Hi Betty

Different light (natural light, lamps etc.) will reflect or absorb differently of the matboard and the art work depending on the texture of the finish on either (even black will reflect and absorb light), consequently you can have differences depending on the light source in the frame shop and where the finished frame job is displayed.

[This message has been edited by Dermot (edited November 06, 2001).]
If the light is missing some of the color spectrum, red for example, and you choose mat colors for the way the art looks without the red, you may find out later that the mats should have been warmer.
<BLOCKQUOTE>quote:</font><HR>Originally posted by JPete:
There was an article years ago about florescent lights and there is supposed to be a bulb that is safer for art work and easier on the eyes...Halogin is supposed to be very damaging to art work.<HR></BLOCKQUOTE>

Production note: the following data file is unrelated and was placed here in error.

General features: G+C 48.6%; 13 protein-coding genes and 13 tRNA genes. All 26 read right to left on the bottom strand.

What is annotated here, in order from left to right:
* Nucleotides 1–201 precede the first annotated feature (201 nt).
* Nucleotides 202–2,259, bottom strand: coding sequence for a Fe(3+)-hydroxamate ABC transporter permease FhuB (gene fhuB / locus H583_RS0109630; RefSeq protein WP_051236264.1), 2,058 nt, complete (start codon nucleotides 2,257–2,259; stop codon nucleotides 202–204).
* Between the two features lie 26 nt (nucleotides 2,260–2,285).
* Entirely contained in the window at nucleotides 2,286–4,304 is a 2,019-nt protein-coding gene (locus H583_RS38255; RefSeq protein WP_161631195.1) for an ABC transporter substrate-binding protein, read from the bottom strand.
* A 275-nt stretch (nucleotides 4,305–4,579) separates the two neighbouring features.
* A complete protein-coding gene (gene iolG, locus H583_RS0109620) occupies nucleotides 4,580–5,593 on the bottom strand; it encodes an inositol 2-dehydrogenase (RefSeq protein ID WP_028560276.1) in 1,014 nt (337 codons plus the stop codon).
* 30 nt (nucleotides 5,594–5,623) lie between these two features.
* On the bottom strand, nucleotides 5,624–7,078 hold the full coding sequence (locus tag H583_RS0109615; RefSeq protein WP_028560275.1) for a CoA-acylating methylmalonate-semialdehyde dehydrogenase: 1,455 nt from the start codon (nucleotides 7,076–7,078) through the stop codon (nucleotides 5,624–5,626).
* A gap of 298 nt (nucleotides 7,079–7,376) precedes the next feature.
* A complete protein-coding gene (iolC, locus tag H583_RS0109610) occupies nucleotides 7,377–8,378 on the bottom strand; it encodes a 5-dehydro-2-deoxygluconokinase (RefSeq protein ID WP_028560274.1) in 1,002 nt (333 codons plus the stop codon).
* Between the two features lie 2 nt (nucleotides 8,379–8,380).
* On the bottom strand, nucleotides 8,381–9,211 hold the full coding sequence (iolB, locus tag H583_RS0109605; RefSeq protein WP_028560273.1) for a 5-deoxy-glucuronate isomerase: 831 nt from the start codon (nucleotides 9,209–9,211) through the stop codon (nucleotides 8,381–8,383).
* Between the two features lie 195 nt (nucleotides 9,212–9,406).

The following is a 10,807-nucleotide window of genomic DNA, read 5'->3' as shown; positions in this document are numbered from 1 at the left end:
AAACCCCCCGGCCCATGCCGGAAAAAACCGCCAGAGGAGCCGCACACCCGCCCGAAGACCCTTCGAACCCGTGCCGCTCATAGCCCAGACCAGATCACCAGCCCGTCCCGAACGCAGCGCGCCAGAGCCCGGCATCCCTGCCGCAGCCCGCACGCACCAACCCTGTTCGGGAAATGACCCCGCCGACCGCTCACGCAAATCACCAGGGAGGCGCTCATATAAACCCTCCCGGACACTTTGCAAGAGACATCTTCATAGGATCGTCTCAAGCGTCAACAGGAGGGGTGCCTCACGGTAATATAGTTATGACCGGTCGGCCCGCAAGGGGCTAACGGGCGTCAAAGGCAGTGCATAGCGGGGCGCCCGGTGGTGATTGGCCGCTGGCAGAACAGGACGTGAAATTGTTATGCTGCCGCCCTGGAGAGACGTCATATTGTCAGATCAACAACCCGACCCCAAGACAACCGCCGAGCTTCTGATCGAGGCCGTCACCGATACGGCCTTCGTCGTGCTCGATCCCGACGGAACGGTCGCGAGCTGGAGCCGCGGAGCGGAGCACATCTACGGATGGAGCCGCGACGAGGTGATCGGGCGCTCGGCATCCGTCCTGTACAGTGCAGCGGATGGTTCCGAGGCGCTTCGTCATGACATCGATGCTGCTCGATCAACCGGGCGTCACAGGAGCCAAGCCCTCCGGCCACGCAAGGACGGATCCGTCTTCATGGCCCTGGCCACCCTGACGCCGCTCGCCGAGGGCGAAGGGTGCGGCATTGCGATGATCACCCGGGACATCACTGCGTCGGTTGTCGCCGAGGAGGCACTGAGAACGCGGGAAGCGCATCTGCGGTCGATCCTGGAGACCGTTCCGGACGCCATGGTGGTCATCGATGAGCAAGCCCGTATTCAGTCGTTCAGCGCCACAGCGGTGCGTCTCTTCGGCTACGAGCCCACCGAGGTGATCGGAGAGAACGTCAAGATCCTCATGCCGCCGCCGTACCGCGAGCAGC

All light is damaging. Each light source has its problems, and its advantages.

Halogen's main problem is that it has high-temperature, point-source filament. Heat buildup can be a problem if the lamps are too close, so keep them a safe distance away from lighted surfaces. You can check by placing a thermometer close to the art's surface. Ceiling-mounted halogen lamps are generally not a problem. If the lamps are quartz (not all halogen are), they require handling with gloved hands to avoid hotspots caused by skin oil on the lamp -- it soaks into quartz and cannot be removed. When that happens the lamps burn out prematurely.